In March 2005, a report of the Task Force on the Future of North America, a precursor to the Security and Prosperity Partnership (SPP), was leaked to the Council of Canadians who subsequently posted the document to their website. The document claimed that "No item - not Canadian water, not Mexican oil, not American anti-dumping laws - is 'off the table'; rather contentious or intractable issues will simply require more time to ripen politically." Business leaders are trying, via the SPP, and other means, to extend the NAFTA trade agreement. NAFTA is unique in several ways, including the presence of Chapter 11: Investor-State Dispute Resolution, which allows corporations to directly challenge governments. The WTO agreements and many others allow only state-state dispute resolution, which requires getting government on-side and is therefore far less attractive to the big business community than NAFTA-style language.
A little later in March 2005, Canadian Liberal Prime Minister Paul Martin, Mexican President Vincente Fox, and U.S. President George W.
Bush signed the SPP agreement. The SPP was backed strongly by the Canadian Council of Chief Executives, the U.S. Council on Foreign
Relations, the Mexican Council on Foreign Relations, and as well as by some academics, diplomats, and officials. It was not debated or passed by parliament or congress in any of the three countries.
Three high-level bureaucrats from each country (including US representatives Condoleeza Rice and the Attorney General) formed a
working group which was charged with creating goals and moving forward with the SPP project. Leading up to their deadline of June 2005, they signed many memoranda of agreement; when the three leaders (this time, Fox, Bush, and newly-elected Canadian Conservative Prime Minister Stephen Harper) met in Cancun, they published a joint statement identifying the following initiatives for the coming year:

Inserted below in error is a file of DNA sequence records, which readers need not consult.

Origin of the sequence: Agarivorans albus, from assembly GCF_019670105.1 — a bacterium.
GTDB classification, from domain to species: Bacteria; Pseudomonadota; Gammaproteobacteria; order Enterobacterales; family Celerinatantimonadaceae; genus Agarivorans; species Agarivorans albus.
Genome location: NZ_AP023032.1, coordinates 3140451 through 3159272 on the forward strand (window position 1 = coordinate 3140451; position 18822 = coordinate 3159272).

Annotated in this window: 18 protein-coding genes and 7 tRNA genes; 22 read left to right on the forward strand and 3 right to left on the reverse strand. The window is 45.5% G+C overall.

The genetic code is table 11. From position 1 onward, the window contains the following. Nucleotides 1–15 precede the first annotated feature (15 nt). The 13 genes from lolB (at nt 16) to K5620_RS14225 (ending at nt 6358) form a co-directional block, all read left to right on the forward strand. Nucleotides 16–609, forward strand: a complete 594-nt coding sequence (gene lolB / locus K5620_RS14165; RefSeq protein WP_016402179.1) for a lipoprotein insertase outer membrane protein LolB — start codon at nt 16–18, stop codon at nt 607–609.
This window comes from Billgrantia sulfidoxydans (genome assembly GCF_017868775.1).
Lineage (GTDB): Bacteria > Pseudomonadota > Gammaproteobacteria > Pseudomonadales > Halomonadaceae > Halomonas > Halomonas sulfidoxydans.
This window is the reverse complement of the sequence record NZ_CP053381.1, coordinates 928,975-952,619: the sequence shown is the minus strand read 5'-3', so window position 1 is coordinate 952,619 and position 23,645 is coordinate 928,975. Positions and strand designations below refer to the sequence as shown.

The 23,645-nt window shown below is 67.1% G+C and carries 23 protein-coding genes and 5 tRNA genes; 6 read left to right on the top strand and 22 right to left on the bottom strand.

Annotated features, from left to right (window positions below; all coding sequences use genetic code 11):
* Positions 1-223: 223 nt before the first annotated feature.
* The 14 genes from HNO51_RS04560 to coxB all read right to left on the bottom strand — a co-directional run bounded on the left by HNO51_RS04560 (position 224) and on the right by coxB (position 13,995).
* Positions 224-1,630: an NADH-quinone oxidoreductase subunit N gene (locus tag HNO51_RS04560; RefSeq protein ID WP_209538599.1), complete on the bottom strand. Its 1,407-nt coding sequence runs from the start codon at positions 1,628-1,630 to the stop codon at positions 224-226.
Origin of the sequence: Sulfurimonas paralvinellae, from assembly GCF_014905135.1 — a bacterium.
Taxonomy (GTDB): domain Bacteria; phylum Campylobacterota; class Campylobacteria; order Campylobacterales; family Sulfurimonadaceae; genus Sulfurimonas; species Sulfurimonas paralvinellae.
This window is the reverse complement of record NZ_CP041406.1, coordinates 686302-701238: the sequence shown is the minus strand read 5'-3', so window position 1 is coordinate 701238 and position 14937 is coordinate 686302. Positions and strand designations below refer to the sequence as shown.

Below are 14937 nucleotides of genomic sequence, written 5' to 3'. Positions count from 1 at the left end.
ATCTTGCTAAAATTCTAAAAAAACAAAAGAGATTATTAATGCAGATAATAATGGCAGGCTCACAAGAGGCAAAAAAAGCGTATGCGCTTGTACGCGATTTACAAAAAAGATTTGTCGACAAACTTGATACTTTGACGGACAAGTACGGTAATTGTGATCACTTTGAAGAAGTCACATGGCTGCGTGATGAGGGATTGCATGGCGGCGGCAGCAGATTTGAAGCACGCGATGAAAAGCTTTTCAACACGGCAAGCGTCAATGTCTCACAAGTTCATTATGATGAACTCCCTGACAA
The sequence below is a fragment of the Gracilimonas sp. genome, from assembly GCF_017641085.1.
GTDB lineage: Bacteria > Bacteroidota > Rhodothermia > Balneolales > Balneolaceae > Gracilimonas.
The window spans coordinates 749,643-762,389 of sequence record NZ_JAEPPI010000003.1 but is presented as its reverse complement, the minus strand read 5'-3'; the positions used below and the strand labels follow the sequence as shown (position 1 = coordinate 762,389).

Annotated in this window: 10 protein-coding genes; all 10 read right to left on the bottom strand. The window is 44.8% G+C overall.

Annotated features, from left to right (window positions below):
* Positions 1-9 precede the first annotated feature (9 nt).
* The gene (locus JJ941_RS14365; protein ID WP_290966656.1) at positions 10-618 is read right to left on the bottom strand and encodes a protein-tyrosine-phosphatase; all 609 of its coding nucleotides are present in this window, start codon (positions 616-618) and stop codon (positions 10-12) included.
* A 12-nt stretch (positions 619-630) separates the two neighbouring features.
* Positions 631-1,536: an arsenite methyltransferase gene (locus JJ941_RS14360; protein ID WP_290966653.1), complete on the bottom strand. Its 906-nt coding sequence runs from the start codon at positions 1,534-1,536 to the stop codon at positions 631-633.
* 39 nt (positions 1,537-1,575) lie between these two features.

Strengthening Competitiveness in North America - they set up the North American Competitiveness Council (NACC) with private sector representatives from each country to provide "recommendations on North American competitiveness, including, among others, areas such as automotive and transportation, steel, manufacturing, and services."
In March 2006, the Policy Research Initiative (an initiative of the Canadian federal government) produced a research paper called "The Emergence of Cross-Border Regions Between Canada and the United States" following a series of one-day roundtables held in 6 Canadian cities. Among those invited were "business associations, cross-border regional organizations, public policy think tanks and research institutions, academia, and all levels of government" (p. 1). They identified a number of cross-border regions which "exhibit a certain level of economic and organizational linkage as well as socio-cultural similarities" (p.2). One of the regions that was identified was Atlantica: the area shared by the Atlantic provinces and northeastern States.
A great deal of the Atlantica background work has been done by the Atlantic Institute for Market Studies (AIMS) based in Halifax, Nova Scotia, and by its director, Brian Lee Crowley (notes taken from a talk he gave to the Maine Business to Business Showcase in April 2005). They've worked a lot on what they call "AINER" (Atlantica: the International Northeast Economic Region), which in their books, "is defined chiefly by geography, economic trends, and trade patterns; common problems and experiences; and politics." Not only do they not know how to use semicolons, they also neglect to discuss education, social services, environmental agendas, and other important issues of civic concern.